The Vikings limited Drew Brees to 8-of-18 passing for 117 yards and intercepted him twice in the first half to build a 17-0 lead. Brees, however, completed 17 of 22 passes in the second half for 177 yards and three touchdowns. New Orleans twice capitalized on favorable field position. The Saints began one drive at the Minnesota 30 (after an interception) and another at the Minnesota 40 (after a partially blocked punt).

“Well, they made some plays,” Zimmer said. “They’ve got some guys that are tough to defend. They hit some balls on us. I told the defense it was going to be a dog fight. We knew it wasn’t going to finish 17 to nothing. They get in their fast-break mode, and you have a guy like Drew Brees throwing the ball all over the place and knowing where to go and getting the ball out.”

Zimmer said there were times when the Vikings “covered the heck out of them” but the Saints made a play, and there were other times when “we didn’t end up covering them quite close enough, or were two steps too short of where we were supposed to be, and they took advantage of it.”

Harris on filling in

When the Vikings lost Andrew Sendejo to a concussion from a helmet-to-helmet hit by Michael Thomas, the Vikings turned to Anthony Harris.

Harris made three starts on the season (Packers, Browns and Rams) in filling in for Sendejo and came up big on a run blitz by making first contact with Alvin Kamara in the backfield to prevent the Saints from converting a third-and-1 with 29 seconds left in the game.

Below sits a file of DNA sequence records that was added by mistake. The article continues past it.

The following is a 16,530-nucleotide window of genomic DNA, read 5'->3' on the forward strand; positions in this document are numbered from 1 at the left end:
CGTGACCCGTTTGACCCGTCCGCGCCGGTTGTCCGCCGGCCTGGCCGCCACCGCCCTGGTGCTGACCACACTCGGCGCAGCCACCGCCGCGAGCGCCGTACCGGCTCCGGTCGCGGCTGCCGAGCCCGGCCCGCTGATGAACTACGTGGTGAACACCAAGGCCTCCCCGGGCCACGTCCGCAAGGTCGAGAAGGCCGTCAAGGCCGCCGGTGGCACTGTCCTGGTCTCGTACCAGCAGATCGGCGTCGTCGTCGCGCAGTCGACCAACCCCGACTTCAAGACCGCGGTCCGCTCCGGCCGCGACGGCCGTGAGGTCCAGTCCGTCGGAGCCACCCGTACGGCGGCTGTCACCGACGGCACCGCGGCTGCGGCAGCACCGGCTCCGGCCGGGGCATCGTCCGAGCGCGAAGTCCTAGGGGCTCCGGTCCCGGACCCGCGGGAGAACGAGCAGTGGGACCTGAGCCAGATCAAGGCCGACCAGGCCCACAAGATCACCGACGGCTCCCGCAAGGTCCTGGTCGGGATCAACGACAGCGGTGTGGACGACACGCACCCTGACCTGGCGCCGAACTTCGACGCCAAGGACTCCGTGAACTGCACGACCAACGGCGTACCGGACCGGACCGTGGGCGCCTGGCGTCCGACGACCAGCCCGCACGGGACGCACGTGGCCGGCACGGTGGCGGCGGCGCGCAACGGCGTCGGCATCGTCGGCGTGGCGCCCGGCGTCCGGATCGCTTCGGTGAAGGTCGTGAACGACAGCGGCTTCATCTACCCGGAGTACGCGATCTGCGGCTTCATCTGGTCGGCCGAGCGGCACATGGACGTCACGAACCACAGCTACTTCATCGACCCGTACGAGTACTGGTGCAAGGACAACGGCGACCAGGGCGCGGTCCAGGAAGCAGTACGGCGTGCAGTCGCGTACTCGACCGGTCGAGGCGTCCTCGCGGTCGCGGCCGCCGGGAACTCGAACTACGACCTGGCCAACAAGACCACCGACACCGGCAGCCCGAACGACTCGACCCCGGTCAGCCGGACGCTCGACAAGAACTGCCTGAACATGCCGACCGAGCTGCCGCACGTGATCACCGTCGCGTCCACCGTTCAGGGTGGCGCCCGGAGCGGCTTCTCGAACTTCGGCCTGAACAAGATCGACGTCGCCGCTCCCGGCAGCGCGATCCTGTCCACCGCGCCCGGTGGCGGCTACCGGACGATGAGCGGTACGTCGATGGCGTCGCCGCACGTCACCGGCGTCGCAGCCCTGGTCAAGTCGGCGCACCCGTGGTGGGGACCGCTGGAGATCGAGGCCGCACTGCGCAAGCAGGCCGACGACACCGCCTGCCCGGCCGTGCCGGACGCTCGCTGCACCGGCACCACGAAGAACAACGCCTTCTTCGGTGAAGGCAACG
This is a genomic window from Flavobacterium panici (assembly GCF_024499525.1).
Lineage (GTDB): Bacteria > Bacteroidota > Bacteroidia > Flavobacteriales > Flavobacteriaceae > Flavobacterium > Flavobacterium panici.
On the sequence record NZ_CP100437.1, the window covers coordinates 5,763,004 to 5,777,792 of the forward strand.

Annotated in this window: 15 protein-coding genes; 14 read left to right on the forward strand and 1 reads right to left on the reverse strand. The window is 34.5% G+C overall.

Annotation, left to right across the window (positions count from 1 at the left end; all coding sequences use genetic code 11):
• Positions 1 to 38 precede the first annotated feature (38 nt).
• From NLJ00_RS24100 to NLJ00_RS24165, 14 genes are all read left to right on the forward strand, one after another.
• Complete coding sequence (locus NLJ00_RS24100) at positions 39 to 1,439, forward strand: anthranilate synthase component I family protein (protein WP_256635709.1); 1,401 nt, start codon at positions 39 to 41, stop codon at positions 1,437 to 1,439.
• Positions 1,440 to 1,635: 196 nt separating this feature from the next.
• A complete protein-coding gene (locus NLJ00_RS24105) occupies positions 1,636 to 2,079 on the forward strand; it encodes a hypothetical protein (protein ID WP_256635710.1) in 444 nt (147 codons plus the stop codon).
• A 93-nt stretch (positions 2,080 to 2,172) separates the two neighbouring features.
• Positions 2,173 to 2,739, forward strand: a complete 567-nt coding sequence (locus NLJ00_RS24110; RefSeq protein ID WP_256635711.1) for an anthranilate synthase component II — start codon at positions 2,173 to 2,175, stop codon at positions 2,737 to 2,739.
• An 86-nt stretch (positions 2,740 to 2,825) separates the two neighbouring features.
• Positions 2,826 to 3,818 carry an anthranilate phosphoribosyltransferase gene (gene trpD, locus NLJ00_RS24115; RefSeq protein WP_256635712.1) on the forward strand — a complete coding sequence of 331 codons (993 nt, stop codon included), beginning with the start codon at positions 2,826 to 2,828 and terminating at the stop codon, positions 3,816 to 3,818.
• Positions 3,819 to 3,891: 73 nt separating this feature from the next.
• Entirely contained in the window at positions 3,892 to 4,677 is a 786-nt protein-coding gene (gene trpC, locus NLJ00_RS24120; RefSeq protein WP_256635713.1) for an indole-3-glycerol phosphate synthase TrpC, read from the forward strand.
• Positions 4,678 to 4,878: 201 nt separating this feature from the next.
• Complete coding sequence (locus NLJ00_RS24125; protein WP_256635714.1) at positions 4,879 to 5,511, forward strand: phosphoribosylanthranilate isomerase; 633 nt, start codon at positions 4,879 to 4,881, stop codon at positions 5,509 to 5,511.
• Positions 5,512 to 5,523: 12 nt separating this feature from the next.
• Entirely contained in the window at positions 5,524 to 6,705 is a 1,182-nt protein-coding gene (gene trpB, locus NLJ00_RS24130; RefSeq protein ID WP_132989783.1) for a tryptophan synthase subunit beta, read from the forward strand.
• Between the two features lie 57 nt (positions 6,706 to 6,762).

Brian Robison helped finish off the tackle for loss that kept the Vikings hopes alive.

Harris, who forced and recovered an important fumble against the Rams, said he and teammates just try to stay prepared for when the team needs them.

“There’s other guys who have gotten their numbers called in different positions, different scenarios, and that’s been me a few times,” Harris said. “I think everybody here is just going to do the extra studying and preparing yourself for no matter what comes.”

Zimmer said Sendejo is “doing a lot better” and was the first player to greet him in the locker room after the game.

Officials initially threw a flag for the hit on Sendejo and picked it up, which angered Xavier Rhodes.

Rhodes said he reviewed the play on film and concluded that “it wasn’t a dirty hit.”

“[Thomas] was running his route, and he just braced himself for the hit on ’Dejo. At that moment, I thought it was dirty. But when I look at it on film, it wasn’t dirty at all.”   

Added Zimmer: “I don’t know if they were trying to pick him, or if they just got tangled up. He hit helmet-to-helmet, obviously. I don’t know the intent of it. We’ll probably turn it into the league and see what they say.”

On to Philadelphia

The enjoyment of such a thrilling victory was intense but also brief for players and coaches, who are now turning their attention to the Eagles.

Zimmer was asked about trying to use the emotions to propel the team in the NFC Championship.

“I think, like everything, that one is done and gone with, and we’re moving on to Philadelphia now,” Zimmer said.